kai\ di’ au)tou= a)pokatalla/cai ta\ pa/nta ei)$ au)to/n
“and through him to make all (thing)s different (again), unto him”
This line builds upon v. 19 (discussed in the previous notes), poetically exhibiting synthetic parallelism—meaning that the statement in the second line is the result (or consequence) of that in the first. In particular the infinitive a)pokatalla/cai is parallel with katoikh=sai in v. 19. The fullness of God dwelling in Jesus leads to “making all things different”. There are, however, two key points which are crucial for interpreting v. 20a:
- The precise meaning of the double-compound verb a)pokatalla/ssw, and
- The relation between the prepositional expressions di’ au)tou= (“through him”) and ei)$ au)to/n (“unto him”)
Let consider each of these in turn.
1. The root of the compound verb a)pokatalla/ssw is a)lla/ssw, which means “make different”, or to “transform” —i.e., to “change (one thing) into another [a&llo$]”. It is a relatively common verb, but which, by its denotation, tends to be used only in certain contexts. It occurs 42 times in the LXX, and 6 times in the New Testament; of these, 4 are by Paul in his letters, including in two notable passages: Rom 1:23 and 1 Cor 15:51-52.
In Romans 1:23, the verb connotes an exchange, in the context of Paul’s interesting outline regarding the development of pagan (polytheistic) religion. Humankind, it is said, changed things (h&llacan) by giving the honor (do/ca) that belongs to the one true God to other false ‘deities’ (represented by idols/images) instead. Thus, an important aspect of the created order was corrupted, producing a situation by which humankind became estranged and hostile to God. In 1 Corinthians 15:51-52, the verb is used (twice) in reference to the resurrection of humankind (believers). These two passages are significant for the context of v. 20 in our hymn. The first implies the corruption of the first creation, while the second references the beginning of the new creation (i.e., the resurrection of believers).
The compound verb katalla/ssw is rather more rare, occurring just 4 times in the LXX (Jer 48 :39; 2 Macc 1:5; 7:33; 8:29). The prepositional prefix kata/ may simply be an emphatic element, but it is significant that the compound verb often connotes a change in a situation that restores a relationship, e.g., between two people (or parties) that have become estranged or hostile to each other (i.e., being ‘against’ [kata] one another). In the New Testament, it is a distinctly Pauline term, with all 6 occurrences found in just three passages in Paul’s letters—Rom 5:10; 1 Cor 7:11; 2 Cor 5:18-20. In 1 Cor 7:11 it is used in the practical context of maintaining the marriage bond, i.e., reconciling when there may be conflict, and thus avoiding a separation or divorce. The occurrences in Rom 5:10 and 2 Cor 5:18-20 are more significant, theologically (and Christologically), and are directly relevant to the use of the double-compound verb in the hymn:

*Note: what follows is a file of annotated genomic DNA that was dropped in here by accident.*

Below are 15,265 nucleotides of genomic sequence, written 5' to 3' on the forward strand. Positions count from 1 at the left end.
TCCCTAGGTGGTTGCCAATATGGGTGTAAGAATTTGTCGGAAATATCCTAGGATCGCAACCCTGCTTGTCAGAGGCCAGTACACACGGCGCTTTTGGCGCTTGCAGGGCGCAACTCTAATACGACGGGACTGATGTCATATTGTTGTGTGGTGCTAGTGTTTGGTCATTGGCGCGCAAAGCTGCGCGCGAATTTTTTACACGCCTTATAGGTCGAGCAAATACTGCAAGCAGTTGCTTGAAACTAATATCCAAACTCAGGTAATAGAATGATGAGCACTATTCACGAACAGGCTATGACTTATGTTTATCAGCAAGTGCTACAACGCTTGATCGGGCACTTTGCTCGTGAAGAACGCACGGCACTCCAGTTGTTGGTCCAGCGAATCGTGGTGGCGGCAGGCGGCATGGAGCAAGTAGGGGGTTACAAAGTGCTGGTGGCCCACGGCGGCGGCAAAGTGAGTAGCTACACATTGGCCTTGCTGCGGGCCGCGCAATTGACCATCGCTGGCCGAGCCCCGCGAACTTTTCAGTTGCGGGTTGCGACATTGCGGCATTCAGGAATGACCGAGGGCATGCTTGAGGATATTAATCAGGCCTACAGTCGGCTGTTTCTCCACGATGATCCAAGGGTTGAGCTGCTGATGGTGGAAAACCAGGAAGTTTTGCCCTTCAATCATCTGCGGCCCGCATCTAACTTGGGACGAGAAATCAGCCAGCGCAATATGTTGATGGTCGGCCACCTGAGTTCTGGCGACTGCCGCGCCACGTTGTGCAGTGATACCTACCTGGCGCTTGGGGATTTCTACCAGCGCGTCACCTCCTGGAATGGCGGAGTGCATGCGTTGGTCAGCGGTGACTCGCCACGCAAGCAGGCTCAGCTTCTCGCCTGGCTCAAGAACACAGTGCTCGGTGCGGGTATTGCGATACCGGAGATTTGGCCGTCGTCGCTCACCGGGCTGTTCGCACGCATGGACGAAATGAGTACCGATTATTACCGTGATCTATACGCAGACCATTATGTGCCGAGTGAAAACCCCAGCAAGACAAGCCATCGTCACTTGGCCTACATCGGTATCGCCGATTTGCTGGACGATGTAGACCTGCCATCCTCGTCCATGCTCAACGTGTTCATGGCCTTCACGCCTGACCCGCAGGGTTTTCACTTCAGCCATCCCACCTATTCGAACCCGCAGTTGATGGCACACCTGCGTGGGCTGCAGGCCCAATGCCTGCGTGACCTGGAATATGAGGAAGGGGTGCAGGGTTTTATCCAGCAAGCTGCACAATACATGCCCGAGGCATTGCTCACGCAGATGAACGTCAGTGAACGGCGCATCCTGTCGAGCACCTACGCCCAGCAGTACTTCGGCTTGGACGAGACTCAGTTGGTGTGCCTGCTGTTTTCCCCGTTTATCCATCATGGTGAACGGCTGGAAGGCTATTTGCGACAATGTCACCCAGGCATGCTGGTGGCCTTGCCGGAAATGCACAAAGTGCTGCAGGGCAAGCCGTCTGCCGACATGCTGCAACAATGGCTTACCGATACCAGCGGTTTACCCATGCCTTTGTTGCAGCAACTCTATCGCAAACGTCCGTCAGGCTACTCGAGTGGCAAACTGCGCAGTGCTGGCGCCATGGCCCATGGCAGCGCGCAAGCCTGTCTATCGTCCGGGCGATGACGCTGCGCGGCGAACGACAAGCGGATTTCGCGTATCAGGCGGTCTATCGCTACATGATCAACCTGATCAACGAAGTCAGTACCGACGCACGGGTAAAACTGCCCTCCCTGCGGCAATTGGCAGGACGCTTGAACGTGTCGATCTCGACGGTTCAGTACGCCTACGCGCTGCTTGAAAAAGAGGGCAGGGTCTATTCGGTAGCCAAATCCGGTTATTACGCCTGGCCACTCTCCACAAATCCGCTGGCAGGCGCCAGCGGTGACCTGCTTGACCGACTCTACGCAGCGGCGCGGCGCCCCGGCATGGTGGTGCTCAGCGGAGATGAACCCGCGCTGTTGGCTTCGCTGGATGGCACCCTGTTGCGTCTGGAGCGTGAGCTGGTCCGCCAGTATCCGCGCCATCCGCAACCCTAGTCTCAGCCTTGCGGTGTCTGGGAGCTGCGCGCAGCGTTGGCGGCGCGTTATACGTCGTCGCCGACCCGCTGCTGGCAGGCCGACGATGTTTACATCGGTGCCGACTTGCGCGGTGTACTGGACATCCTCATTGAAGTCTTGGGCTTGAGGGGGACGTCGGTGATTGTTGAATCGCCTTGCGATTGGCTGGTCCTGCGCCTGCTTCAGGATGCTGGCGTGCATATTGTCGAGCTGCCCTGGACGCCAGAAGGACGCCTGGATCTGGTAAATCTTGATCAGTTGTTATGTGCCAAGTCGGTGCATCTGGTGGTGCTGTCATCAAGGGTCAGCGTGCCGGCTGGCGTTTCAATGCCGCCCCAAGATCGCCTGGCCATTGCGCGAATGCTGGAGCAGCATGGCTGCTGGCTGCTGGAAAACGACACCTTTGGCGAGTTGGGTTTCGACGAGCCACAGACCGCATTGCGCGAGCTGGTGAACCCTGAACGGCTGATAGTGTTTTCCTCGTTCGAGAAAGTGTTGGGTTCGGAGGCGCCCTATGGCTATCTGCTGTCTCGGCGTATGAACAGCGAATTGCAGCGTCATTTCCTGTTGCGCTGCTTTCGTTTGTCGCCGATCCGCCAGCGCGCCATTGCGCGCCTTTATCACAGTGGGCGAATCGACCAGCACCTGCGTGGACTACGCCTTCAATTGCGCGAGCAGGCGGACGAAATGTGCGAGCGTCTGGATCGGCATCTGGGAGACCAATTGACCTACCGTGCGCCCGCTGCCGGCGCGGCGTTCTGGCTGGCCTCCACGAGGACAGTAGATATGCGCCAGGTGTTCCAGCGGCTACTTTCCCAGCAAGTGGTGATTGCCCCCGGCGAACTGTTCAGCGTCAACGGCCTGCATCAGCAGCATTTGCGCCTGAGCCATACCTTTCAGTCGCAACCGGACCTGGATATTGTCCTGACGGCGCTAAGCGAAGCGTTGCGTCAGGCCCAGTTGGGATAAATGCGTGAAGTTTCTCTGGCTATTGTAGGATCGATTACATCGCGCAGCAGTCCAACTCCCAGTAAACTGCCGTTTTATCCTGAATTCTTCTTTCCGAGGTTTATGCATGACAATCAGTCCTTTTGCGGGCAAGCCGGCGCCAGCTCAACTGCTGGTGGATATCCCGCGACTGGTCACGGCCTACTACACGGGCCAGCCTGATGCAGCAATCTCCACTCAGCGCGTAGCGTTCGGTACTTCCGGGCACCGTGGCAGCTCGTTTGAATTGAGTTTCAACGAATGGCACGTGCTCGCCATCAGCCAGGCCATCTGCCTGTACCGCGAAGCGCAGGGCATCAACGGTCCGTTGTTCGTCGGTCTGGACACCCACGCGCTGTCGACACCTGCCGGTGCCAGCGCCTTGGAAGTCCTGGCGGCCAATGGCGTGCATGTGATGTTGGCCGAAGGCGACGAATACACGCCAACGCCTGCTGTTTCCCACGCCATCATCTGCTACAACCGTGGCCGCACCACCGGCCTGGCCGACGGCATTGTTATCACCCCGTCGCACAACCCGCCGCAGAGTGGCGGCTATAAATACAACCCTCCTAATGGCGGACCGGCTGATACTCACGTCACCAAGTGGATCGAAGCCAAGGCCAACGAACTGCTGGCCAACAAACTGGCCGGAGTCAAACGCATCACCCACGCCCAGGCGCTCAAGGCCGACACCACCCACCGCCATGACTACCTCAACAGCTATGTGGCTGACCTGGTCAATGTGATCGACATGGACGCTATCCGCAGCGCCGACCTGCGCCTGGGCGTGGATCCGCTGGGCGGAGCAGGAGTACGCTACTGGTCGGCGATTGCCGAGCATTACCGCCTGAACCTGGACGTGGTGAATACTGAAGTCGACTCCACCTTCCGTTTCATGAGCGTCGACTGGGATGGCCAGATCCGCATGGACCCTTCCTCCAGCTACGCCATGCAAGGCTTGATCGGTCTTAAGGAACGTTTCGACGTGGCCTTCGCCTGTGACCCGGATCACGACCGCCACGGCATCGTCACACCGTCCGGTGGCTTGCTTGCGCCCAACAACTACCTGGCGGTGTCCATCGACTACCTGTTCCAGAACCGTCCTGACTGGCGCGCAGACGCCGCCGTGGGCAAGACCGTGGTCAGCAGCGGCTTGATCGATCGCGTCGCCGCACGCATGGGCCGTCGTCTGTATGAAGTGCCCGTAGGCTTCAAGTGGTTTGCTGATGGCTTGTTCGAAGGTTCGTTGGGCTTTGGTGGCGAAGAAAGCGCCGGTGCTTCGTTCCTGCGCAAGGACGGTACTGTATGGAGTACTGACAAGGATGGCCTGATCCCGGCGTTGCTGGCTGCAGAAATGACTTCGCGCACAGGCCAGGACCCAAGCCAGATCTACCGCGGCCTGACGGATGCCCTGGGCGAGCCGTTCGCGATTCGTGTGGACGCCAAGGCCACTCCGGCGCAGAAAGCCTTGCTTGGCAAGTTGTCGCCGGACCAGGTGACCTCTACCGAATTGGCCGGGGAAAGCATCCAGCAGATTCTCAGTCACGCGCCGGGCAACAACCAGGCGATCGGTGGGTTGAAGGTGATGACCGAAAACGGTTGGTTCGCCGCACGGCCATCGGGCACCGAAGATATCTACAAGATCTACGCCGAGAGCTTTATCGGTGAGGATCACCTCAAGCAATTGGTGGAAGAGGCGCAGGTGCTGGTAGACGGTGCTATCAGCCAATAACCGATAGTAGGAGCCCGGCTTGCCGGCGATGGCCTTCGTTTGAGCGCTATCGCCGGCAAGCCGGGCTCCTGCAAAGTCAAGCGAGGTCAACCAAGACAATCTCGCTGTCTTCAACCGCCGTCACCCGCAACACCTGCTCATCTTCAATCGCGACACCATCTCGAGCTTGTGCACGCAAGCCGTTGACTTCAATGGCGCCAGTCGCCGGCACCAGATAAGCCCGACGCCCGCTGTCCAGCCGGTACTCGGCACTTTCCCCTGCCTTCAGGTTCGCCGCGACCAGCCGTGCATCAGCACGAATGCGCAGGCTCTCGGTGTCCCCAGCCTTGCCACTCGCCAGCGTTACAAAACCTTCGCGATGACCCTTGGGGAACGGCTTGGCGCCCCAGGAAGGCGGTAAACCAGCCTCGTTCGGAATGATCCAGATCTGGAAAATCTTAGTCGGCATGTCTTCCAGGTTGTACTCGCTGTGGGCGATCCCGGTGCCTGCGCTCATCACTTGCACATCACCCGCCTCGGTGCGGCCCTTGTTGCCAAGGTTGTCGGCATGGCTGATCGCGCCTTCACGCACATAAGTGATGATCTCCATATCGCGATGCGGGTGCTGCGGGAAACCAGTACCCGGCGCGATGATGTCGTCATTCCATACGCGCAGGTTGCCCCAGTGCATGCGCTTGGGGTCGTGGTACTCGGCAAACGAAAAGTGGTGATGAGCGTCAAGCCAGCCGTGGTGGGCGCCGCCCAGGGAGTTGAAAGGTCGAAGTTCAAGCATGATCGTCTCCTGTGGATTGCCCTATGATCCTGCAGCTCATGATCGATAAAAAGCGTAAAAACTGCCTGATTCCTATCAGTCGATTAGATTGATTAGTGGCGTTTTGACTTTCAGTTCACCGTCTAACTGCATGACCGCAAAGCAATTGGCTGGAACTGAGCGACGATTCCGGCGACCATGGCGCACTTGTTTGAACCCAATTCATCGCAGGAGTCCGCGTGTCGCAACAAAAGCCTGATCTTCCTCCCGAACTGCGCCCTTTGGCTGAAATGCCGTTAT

“…being (one)s (who were) hostile, we are made different (now) to God through the death of His Son, (and) much more—(hav)ing been made different, we will be saved in [i.e. through] his life” (Rom 5:10)
Salvation is defined here in an eschatological sense, related to the end-time resurrection of believers into eternal life. The cosmic aspect of this transformation is emphasized in 2 Cor 5:18ff:
“if any(one is) in the Anointed (One), (he is) a new foundation [kti/si$ i.e., creation]—the old (thing)s have come [i.e. passed] along, (and) see! they have come to be new—and all th(ese thing)s (are) out of [i.e. come from] God, the (One hav)ing made (things) different for us with Himself through (the) Anointed, and (hav)ing given to us the service [i.e. ministry] of making (things) different [katallgh/], even as (it was) that God was in (the) Anointed, making (things) different for (the) world with Himself…”